After the shootings, Johnson says, people called to say, “We want you to tell us what you’re going to do about this issue,” and asking him to “come before [the] city council and say that what we’re doing is going to end gang violence.” The committee chairman was not pleased. “When you get mission creep as a result of a current event, you don’t get anywhere,” he says.
Rouse, of the Boys & Girls Club, the committee co-chair, concurs: “We’re just trying to pump the brakes and say, ‘Wait a minute – there’s no need to rush.’ ”
Rouse: “There’s no need to rush.”
Typically, a committee like this would scurry to produce some 10-point plan to tackle the city’s youth violence problem, which would garner media attention and give everyone the sense that something was being done. And therein lies the drawback to a community energized by a tragedy: People who suddenly start paying close attention to an issue don’t necessarily know the best course of action. When the quick fix doesn’t pay off, the cause gets put on the back burner until the next disaster.
“I’ve been in this business long enough to see these things come and go,” Johnson says. “Public attention never results in any permanent action. Never.”
The committee stuck to its plan to conduct a systematic assessment of Newark’s youth services, and recently chose an assessment tool.
Meanwhile, others have moved to make quicker changes.
Newark already knew it had holes in its after-school services. The shootings compelled government leaders to fill some of them.
They targeted New Jersey After 3, a statewide public/private partnership founded in 2004 that awards grants to schools and community-based organizations to operate after-school programs. The Mt. Vernon School, where the shootings took place, got a New Jersey After 3 program in 2005, run by UVSO. The program serves 243 children, says Principal Bertha Dyer.
“I just love the program,” she says.
In the wake of the shootings, the state provided $750,000 to boost youth after-school programming elsewhere in the city. By September, New Jersey After 3 had inaugurated nine new sites in Newark, for a citywide total of 24 and a statewide total of 107.
Unless more city matching funds come its way, however, New Jersey After 3 doesn’t have plans to expand to more Newark sites, said Mikaela Levons, executive assistant of the initiative.
Another way to capitalize on the energy that follows a violent tragedy is to identify gaps in services, which is the course taken by Victoria Foundation.
The foundation convened its grantees soon after the shootings, and several common concerns “bubbled up,” says Executive Officer Irene Cooper-Basch. They included safe transportation to and from after-school activities, and staff development.
“A lot of people in these organizations don’t necessarily have the type of training that would be helpful” to combat youth violence and the lure of gangs, Cooper-Basch says.
As with most communities, there aren’t many local opportunities for formal education and training in youth work. Essex County College offers an associate degree in human and social services and a certificate in human services, the latter of which caters to many employees of the city’s Department of Family Services, according to Bridgeforth of the social science division.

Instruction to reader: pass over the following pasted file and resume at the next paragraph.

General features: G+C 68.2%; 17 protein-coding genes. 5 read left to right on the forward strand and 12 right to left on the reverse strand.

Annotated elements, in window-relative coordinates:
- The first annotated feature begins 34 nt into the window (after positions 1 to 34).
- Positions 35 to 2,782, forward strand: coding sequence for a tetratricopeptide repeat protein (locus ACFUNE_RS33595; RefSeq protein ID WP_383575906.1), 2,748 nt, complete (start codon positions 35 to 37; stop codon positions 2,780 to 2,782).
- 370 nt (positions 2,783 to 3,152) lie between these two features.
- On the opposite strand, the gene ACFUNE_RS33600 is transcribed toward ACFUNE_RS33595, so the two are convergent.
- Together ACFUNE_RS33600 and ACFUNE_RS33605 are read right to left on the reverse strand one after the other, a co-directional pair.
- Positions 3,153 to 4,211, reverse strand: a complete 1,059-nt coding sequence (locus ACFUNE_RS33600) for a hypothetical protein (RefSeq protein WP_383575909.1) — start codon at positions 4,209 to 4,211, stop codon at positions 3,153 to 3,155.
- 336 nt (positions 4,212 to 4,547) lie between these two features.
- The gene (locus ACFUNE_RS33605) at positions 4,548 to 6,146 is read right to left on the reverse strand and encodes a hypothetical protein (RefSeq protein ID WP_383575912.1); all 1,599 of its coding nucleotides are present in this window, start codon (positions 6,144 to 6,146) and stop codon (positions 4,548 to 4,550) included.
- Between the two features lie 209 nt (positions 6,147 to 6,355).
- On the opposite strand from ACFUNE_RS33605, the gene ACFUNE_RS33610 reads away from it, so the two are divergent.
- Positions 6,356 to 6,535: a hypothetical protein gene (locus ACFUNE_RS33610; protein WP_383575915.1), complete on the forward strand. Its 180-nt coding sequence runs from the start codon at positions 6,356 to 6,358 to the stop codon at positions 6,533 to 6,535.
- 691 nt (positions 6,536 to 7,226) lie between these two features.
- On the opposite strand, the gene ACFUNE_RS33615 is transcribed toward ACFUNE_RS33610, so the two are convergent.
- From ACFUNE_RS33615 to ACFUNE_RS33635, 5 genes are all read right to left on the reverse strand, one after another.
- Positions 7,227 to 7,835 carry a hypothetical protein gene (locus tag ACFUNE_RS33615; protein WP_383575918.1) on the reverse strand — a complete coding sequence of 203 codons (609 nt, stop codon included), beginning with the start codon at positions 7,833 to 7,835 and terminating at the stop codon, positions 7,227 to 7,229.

But to work in an after-school program in a Newark public school, all one needs is a high school diploma. Among “indigenous groups” like storefront churches, Bridgeforth says, staffers might not even need that. The institutions don’t have the money to hire people with advanced degrees or to pay for professional development.
“Those are the people that need the training,” she says.
When Victoria’s grantees met again in January, nine of them decided to form an Adolescent Youth Working Group, with $30,000 in support from the foundation. The money will go toward bringing in experts to speak with the working group and taking trips to see how such issues as transportation and training are tackled elsewhere.
On the government side, Corzine, who had long planned to offer a strategy to deal with New Jersey’s gang and gun problems, hurried his report along after the shootings. The strategy, released in October, deals with law enforcement, recidivism and prevention.
The law enforcement piece involves mapping crime trends to identify hot spots. The recidivism plan focuses on several aspects of prisoner re-entry into the community, including helping ex-offenders get jobs and driver’s licenses. The prevention piece aims to coordinate the delinquency prevention efforts of various state agencies by appointing a director of prevention strategies, and to restructure the state’s statistical analysis center to improve evaluation.
What the plan does not include is any new funding: All the money would come from participating agencies’ existing budgets.
That says something about the limits of community galvanization. Laura Amerman, program director for Stand & Deliver, notes that a few months after the media flooded the Stand & Deliver event to hear students speak about their fallen friends, the organization held another youth event – and no news media came.
Back at the Mt. Vernon School, a few leaders of Newark’s philanthropic community met early this year with Dyer, the principal, as well as representatives of the Trust for Public Land and the Greater Newark Conservancy, to talk about refurbishing the school’s enormous courtyard and dedicating it to the shooting victims. They’re working with students to create a safe, appealing space for kids. A memorial garden ceremony was held in the spring.
A garden, however, is not the answer. If you ask Newark’s youth-service providers whether they think some lasting good will come from the Mt. Vernon shootings, you hear answers tinged with uncertainty.
For one thing, Newark needs a lot beyond youth services. “Newark needs better fiscal management,” says Murray-Nolan of Kids Corp. “It needs less guns and more fathers. … It needs a greater community emphasis on education. And jobs. Oh God, jobs.”
At the same time, advocates talk about a stronger sense of commitment and togetherness. They display an unusual optimism. “There’s a clear understanding that everyone has to do more,” says Robert “Mike” Farley, executive director of Unified Vailsburg Service Organization.
“There’s a sense of momentum in the city,” Murray-Nolan says.
If Newark’s response to the Mt. Vernon tragedy has a theme, it’s that even in an environment of political panic and community urgency, the reaction has been deliberate. Between Johnson’s refusal to rush his committee’s findings and the Victoria Foundation’s thoughtful strategic planning, community leaders have insisted on taking purposeful – not purely reactive – steps.
The potential upside of this approach, and the reason for the optimism, is that it increases the chances that Newark will channel the energy from the shootings’ aftermath in the right direction. The question is, when youth agency leaders figure out what they need, will the public still be interested in making sure they get it?
Contact: Dr. Robert Johnson (973) 972-4538; Felix Rouse (973) 242-1200; Mike Farley, UVSO (973) 374-2000; Shannon Boehmer, New Jersey After 3, (267) 241-5824, email@example.com; Kids Corporation (973) 877-0980, http://www.kidscorporation.org.
Doron Tassuig is news editor at the Philadelphia City Paper.